Once you have found it, select which size you want (I picked the micro instance, but you can pick which ever you want). On the configuration details screen, we'll want to enter "3" for the number of instances. We're also going to provide a cloud config so that CoreOS starts Docker and etcd on startup. We're also going to provide a discovery token for etcd so that the machines can all find each other.

NOTE: make sure to get your own discovery token and replace the one that is in the example. To get a new one, go to https://discovery.etcd.io/new.

#cloud-config

coreos:
  etcd:
    discovery: https://discovery.etcd.io/78c03094374cc2140d261d116c6d31f3
    addr: $public_ipv4:4001
    peer-addr: $public_ipv4:7001
  units:
    - name: etcd.service
      command: start
    - name: fleet.service
      command: start

Thats pretty much it, hit the "launch and review" button and in a few moments you'll have three CoreOS instances up and running.

Scheduling Services with Fleet

Now that our cluster is running, we can start to schedule services on it using fleet. This can be done one of a few ways - you can log directly into one of the machines in your cluster and run fleetctl that way, or you can download the lastest binary and run it locally. Im going to run it locally to make things easier.

If you do decide to run it locally, I would suggest creating an alias as you'll need to specify some additional flags to tell fleetctl where to find your cluster. I have the following in my .zshrc:

alias fleetcluster="fleetctl --tunnel=path.to.a.node.com"

This way I can just run fleetcluster <command> each time.

To schedule a service on fleet, we need our unit file, so cd into the directory of your project (I'll be doing this based on the stupid-server from above). Scheduling a service is as easy as fleetcluster run <service>. To schedule the stupid-server, I would run:

$ fleetcluster start stupidServerVanilla@1.service
Job stupidServerVanilla@1.service launched on a33809a9.../10.10.10.10

If you look closesly you'll realize that there is no stupidServerVanilla@1.service file. This is because stupidServerVanilla@.service is a Systemd template. Rather than creating a uniquely named file for each service, we have one that is used as a template. You'll see below the command, fleet responds with where it scheduled your service. Now, if we run fleetcluster list-units we should see it:

$ fleetcluster list-units

UNIT                                 STATE       LOAD      ACTIVE        SUB          DESC                     MACHINE
stupidServerVanilla@1.service        launched    loaded    activating    start-pre    Stupid Server            a33809a9.../10.10.10.10

Fleet also takes care of letting you view logs as well. If we want to view the logs of our server, just run:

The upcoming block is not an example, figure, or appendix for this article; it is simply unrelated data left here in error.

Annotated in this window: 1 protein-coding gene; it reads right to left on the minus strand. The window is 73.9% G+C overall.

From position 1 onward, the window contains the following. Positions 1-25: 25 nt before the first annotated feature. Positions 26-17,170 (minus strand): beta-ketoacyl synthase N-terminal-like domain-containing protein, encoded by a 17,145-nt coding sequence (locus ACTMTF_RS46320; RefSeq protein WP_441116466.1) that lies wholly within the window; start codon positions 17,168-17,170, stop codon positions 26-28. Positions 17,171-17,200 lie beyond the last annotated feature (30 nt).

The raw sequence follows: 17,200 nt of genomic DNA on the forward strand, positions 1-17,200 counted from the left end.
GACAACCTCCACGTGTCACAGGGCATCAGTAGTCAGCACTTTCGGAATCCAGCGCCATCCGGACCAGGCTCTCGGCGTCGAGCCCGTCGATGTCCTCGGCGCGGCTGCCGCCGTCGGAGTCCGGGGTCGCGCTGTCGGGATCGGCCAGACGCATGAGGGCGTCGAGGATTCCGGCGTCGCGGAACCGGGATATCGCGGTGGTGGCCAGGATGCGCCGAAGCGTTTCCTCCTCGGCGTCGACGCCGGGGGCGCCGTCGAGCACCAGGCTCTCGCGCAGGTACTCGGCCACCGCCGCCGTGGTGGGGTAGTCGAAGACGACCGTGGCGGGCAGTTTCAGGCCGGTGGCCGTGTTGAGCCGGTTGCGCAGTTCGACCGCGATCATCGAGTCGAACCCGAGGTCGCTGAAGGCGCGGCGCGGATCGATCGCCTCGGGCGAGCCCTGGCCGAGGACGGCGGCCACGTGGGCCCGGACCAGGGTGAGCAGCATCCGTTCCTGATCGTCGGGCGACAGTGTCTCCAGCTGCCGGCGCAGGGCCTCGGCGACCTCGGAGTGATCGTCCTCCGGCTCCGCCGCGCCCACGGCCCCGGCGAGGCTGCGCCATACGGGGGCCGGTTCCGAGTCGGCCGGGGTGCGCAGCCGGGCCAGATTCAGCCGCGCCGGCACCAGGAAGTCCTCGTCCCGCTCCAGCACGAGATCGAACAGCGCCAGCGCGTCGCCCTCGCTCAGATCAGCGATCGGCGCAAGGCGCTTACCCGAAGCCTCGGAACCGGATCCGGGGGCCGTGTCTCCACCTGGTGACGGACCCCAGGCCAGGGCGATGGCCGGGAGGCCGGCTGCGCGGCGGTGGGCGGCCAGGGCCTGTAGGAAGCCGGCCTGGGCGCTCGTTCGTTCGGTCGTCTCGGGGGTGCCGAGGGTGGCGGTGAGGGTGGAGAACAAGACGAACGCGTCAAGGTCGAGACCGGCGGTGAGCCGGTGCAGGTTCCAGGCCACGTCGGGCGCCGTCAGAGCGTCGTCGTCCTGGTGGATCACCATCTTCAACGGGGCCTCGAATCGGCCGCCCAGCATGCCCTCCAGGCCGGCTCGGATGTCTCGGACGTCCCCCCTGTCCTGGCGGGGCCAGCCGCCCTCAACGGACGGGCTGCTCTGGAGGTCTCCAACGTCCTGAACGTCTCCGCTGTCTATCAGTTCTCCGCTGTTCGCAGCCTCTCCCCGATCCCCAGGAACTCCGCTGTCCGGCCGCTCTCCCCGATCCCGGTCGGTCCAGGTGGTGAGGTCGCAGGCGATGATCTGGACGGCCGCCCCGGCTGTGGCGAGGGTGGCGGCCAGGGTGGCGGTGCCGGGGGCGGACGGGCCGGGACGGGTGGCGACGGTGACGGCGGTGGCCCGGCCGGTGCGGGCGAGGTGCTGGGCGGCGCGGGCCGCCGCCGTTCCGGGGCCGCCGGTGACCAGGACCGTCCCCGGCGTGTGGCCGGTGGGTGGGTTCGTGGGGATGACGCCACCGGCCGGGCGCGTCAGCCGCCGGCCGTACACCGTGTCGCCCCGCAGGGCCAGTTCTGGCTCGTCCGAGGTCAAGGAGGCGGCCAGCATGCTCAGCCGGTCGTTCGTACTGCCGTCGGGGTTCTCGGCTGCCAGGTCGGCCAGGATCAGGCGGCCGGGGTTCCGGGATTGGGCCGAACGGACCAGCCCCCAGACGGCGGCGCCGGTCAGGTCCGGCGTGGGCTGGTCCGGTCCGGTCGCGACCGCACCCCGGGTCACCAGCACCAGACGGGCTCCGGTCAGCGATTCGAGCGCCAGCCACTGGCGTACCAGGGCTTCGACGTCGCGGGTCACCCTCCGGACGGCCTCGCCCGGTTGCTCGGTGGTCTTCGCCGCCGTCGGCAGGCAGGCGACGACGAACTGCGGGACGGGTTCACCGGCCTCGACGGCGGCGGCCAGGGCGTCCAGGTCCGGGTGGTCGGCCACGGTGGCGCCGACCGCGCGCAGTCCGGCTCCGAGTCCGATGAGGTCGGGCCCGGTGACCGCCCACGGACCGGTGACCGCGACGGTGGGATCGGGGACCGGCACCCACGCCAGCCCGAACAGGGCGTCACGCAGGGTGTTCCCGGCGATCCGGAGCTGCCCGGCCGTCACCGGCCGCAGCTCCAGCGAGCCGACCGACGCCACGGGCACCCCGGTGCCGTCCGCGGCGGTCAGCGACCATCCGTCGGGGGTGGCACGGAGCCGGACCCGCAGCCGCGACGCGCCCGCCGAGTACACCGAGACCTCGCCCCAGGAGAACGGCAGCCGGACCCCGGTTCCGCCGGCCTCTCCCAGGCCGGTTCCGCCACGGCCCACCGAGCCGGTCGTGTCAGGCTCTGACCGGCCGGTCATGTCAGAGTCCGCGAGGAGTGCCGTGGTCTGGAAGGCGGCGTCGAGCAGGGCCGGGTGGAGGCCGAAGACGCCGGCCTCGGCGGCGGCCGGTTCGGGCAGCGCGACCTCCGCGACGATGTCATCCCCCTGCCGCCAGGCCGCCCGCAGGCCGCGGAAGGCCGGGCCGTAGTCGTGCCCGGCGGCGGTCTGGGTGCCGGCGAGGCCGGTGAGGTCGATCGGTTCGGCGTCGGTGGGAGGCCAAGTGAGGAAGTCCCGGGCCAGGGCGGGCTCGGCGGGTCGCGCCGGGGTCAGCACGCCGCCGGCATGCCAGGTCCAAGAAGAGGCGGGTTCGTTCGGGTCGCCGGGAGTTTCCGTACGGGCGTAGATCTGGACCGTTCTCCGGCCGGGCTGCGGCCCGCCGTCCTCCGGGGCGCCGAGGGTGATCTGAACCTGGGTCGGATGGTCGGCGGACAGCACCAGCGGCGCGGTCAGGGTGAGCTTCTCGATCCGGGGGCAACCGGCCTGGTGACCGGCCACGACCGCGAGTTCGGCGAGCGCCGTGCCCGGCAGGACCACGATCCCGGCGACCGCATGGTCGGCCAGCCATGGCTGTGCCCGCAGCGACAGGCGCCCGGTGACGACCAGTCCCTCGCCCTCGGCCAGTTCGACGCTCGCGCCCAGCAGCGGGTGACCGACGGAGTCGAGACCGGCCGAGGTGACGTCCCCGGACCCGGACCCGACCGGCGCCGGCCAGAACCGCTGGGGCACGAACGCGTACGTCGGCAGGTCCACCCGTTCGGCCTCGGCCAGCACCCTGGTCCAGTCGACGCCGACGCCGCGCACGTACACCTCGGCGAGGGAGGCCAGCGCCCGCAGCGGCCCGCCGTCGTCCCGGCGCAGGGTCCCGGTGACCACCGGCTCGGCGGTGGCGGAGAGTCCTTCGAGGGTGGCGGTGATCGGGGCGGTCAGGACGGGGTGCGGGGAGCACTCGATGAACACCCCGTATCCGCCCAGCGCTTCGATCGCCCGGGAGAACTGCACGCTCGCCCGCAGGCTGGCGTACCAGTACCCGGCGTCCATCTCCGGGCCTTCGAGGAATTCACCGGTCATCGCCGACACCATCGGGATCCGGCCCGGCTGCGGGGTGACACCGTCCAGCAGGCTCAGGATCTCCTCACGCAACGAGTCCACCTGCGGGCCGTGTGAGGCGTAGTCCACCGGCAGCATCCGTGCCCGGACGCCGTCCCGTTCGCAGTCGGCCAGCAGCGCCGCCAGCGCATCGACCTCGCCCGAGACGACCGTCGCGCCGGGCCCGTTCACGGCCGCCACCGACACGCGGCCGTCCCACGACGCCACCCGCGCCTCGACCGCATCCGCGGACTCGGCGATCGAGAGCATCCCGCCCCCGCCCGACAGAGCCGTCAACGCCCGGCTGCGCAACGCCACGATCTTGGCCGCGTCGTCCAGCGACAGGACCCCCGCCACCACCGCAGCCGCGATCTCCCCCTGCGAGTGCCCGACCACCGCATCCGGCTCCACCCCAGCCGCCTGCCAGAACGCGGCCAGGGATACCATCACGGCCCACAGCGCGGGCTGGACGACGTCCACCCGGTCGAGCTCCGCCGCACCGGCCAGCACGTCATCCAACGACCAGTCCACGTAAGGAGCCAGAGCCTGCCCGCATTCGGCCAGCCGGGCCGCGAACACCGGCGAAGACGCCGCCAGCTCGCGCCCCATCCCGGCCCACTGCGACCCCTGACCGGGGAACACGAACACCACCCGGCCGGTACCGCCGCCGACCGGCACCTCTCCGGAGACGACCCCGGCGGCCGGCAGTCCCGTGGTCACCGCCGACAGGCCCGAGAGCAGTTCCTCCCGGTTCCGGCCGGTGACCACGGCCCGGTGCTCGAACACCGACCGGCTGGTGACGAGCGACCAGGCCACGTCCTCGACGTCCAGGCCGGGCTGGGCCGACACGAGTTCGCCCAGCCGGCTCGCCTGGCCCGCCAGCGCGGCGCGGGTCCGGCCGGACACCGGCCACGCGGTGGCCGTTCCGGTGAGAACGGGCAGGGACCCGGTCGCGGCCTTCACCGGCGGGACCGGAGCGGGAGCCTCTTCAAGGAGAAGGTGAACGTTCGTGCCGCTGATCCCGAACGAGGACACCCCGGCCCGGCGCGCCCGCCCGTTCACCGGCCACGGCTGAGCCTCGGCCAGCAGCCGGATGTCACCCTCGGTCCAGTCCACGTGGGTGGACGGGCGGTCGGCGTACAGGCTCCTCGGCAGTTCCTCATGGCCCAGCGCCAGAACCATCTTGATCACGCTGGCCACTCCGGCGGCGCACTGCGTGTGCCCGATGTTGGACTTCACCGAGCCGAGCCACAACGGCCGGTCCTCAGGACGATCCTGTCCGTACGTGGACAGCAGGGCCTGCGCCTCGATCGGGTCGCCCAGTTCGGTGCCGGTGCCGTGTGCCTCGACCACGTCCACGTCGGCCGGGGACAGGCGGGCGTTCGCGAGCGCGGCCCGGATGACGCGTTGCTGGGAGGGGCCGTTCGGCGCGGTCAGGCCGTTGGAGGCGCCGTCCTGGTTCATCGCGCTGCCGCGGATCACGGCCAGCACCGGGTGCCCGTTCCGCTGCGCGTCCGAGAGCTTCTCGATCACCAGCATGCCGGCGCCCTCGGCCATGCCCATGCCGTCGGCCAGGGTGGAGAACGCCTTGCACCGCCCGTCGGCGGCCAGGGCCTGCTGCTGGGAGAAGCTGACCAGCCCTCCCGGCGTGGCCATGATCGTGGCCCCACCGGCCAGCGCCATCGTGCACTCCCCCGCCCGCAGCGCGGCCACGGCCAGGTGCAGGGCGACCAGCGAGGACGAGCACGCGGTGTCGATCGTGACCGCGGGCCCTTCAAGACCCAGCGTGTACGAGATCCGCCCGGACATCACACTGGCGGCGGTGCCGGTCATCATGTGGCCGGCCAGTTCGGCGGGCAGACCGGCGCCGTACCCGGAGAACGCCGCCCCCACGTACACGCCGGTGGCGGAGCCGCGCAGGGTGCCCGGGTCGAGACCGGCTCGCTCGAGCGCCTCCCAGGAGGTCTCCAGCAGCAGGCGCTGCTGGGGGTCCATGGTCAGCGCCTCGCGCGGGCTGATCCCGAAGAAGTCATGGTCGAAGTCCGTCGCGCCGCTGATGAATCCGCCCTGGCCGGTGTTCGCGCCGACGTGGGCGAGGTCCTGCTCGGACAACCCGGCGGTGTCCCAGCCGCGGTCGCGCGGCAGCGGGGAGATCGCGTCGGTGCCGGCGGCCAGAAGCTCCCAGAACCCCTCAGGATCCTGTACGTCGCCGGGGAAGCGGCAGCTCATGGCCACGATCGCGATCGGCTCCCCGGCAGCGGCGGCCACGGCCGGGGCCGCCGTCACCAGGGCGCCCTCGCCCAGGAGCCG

$ fleetcluster journal -f stupidServerVanilla@1.service

-- Logs begin at Sun 2014-08-24 14:57:19 UTC. --
Aug 25 02:13:49 10.10.10.10 systemd[1]: [/run/fleet/units/stupidServerVanilla@1.service:9] Unknown lvalue 'ExecStopPre' in section 'Service'
Aug 25 02:13:49 10.10.10.10 systemd[1]: [/run/fleet/units/stupidServerVanilla@1.service:9] Unknown lvalue 'ExecStopPre' in section 'Service'
Aug 25 02:13:49 10.10.10.10 systemd[1]: Starting Stupid Server...
Aug 25 02:13:50 10.10.10.10 docker[3401]: Pulling repository quay.io/seanmcgary/stupid-server
Aug 25 02:16:41 10.10.10.10 systemd[1]: Started Stupid Server.
Aug 25 02:16:41 10.10.10.10 docker[3426]: Cloning into 'stupid-server'...

Fleet communicates with systemd and journald and then pipes the log over ssh to your local terminal session.

Launching a Fleet of Services

Since we created a Systemd template for our unit file, we can use fleet to launch as many as we want at once. If we wanted to launch three more services we would just run:

$ fleetcluster start stupidServerVanilla@{2,3,4}.service

Now if we look at our units:

stupidServerVanilla@1.service        launched    loaded   deactivating    stop-sigterm        Stupid Server        a33809a9.../10.10.10.10
stupidServerVanilla@2.service        launched    loaded   activating      start-pre           Stupid Server        b4809b8d.../10.10.10.11
stupidServerVanilla@3.service        inactive    -        -               -                   Stupid Server        -
stupidServerVanilla@4.service        launched    loaded   activating      start-pre           Stupid Server        27b315e2.../10.10.10.12

You'll see that three of them have been deployed and we have one that's left as inactive. This is because we told fleet to only schedule one per machine.

Stopping and Destroying Your Service

When you need to take down your service or upload a new version of your service file, stopping and destroying are very easy:

$ fleetcluster stop stupidServerVanilla@1.service

$ fleetcluster destroy stupidServerVanilla@1.service